Because counterweight 714 is attached to the adapter 116 with the center of gravity offset from the rotating axis of the ball bearing 120, the foot 712 of the counterweight 714 remains below the rotating axis of the ball bearing device 120 and remains generally level and stationary while an automobile is in motion.

Referring now to FIGS. 8A and 8B, there is shown a side and a plan view of a faceplate 112. The faceplate 112 may be manufactured from any relatively strong resilient materials including plastics, metals, resins, and combinations of these. In one embodiment, the faceplate 112 is aluminum. In another embodiment, the faceplate 112 is plastic. The faceplate 112 may mount to the counterweight 114. The faceplate may be removable from the counterweight 114 and 714. In one embodiment, the faceplate 112 may mount directly (in whole or in part) to the adapter 116 through the faceplate 114 or 714. In various embodiments, the faceplate 112 may be integral to the counterweight 114/714 and the adapter 116, or the faceplate 112 may be integral to the counterweight 114/714 and the adapter 116 such that they form a single sub-assembly.

In one embodiment the faceplate 112 may be attached to the counterweight 714 via two screws through outer holes 814, and the counterweight 114 is coupled to the adapter 116 with a single screw prior to the faceplate 112 being attached to counterweight 714. In this example, the faceplate may have two holes 814 and no hole 816.

In another embodiment the faceplate 112 may be attached to the counterweight 714 via two screws through outer holes 814, and the faceplate 112 may be coupled through the counterweight 714 to the adapter 116 with a single screw through hole 816. In this example, the faceplate may have two holes 814 and a center hole 816.

In another embodiment the faceplate 112 may be attached to the counterweight 114 via one screw through one outer hole 814, and the faceplate 112 may be coupled through the counterweight 114/714 to the adapter 116 with a single screw through center hole 816. In this example, the faceplate may have one hole 814 and a center hole 816.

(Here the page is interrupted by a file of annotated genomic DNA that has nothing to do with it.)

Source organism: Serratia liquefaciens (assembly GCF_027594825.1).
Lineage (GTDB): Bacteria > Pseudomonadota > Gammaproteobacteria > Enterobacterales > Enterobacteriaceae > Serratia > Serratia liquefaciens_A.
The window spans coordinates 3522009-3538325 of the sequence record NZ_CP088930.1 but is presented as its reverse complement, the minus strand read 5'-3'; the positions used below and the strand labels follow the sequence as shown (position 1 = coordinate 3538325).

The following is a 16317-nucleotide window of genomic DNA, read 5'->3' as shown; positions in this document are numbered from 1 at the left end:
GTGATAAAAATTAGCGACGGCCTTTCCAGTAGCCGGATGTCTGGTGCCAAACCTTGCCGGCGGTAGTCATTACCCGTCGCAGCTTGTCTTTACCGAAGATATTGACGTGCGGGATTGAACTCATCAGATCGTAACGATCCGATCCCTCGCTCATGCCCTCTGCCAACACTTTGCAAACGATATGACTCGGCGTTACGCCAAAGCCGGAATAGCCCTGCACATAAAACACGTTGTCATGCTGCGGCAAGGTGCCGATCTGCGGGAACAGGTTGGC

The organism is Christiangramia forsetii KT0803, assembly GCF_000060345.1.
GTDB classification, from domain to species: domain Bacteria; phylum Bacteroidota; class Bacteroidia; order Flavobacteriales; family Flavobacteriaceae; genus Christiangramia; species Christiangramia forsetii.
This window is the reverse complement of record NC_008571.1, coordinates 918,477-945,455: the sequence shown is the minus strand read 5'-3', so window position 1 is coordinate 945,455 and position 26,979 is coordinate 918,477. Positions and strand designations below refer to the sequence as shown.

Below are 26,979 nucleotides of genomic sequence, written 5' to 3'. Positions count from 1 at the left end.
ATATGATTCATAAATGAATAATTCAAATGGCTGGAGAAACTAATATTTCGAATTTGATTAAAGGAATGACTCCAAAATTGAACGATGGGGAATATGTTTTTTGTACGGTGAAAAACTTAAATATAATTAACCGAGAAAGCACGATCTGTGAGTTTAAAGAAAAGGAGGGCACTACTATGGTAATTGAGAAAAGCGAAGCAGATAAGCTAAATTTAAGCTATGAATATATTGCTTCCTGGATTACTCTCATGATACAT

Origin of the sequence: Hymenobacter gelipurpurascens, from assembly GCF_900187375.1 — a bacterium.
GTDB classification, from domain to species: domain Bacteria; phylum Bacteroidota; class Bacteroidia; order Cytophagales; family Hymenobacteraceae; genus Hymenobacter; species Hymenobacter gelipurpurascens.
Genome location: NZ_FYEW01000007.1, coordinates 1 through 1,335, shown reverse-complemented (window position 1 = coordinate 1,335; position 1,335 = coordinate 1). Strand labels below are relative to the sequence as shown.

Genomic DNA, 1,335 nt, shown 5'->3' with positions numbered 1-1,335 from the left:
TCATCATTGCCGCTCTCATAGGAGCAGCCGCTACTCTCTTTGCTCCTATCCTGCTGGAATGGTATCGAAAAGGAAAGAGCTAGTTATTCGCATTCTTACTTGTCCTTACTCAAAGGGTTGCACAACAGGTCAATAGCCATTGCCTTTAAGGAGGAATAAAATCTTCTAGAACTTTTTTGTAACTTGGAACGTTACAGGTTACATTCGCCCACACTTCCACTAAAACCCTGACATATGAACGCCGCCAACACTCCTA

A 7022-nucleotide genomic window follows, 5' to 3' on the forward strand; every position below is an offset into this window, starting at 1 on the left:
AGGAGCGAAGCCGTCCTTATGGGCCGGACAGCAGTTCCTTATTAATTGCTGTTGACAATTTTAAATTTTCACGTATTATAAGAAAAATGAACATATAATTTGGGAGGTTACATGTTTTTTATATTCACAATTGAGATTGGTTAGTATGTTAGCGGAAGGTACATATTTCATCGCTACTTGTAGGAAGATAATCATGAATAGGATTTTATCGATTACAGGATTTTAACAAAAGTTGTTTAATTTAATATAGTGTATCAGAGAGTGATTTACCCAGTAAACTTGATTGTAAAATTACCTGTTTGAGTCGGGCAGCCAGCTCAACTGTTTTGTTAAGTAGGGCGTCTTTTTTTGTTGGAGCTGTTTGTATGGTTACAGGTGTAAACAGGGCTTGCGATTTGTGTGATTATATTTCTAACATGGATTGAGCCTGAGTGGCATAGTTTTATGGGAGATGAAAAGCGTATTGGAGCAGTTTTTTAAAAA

The faceplate 112 may have a geometry of a disk having a radius that is based upon the radius of the opening of the hub 108. The faceplate 112 may have a geometry of a disk having a diameter generally equal to the diameter of the opening of the hub 108. Similarly, in another embodiment, the faceplate 112 covers both the hub and the lug nut area of the rim, a recessed portion of the rim. This is shown in FIG. 1. The faceplate 112 may have a geometry of a disk having a diameter generally equal to the diameter of the rim 106. If the geometry of the disk is commensurate with that of the wheel opening about the hub 108 or rim 106, then the faceplate 112 will appear flush with the wheel 102. In this way the faceplate 112 may appear to be part of the wheel 102 and flush with the wheel 102. In some embodiments, the faceplate 112 may cover the entire diameter of the rim 102. In one embodiment, the faceplate 112 can be manufactured to appear to be part of the wheel 102 so the faceplate 112 (and the display apparatus 110 as a whole) is aesthetically pleasing as it does not stick out or otherwise extend from the wheel 102. That is, the faceplate 112 is flush and/or is even with the plane formed by the sidewall of the tire 104.

The faceplate 112 may provide a surface for artistic expression, affiliation, membership, community, advertisement or general communications in the form of text and/or graphics or other representation. Examples of artistic expression include photographs of nature and/or people. Examples of advertisements include slogans, logos, brand names, and sketches of goods. Examples of general communications include political rhetoric and religious speech, depicted textually and/or graphically. Examples of affiliation, membership, and community include school names, logos and mascots; sports teams names, mascots and logos; town names and icons; church names and icons; and many others.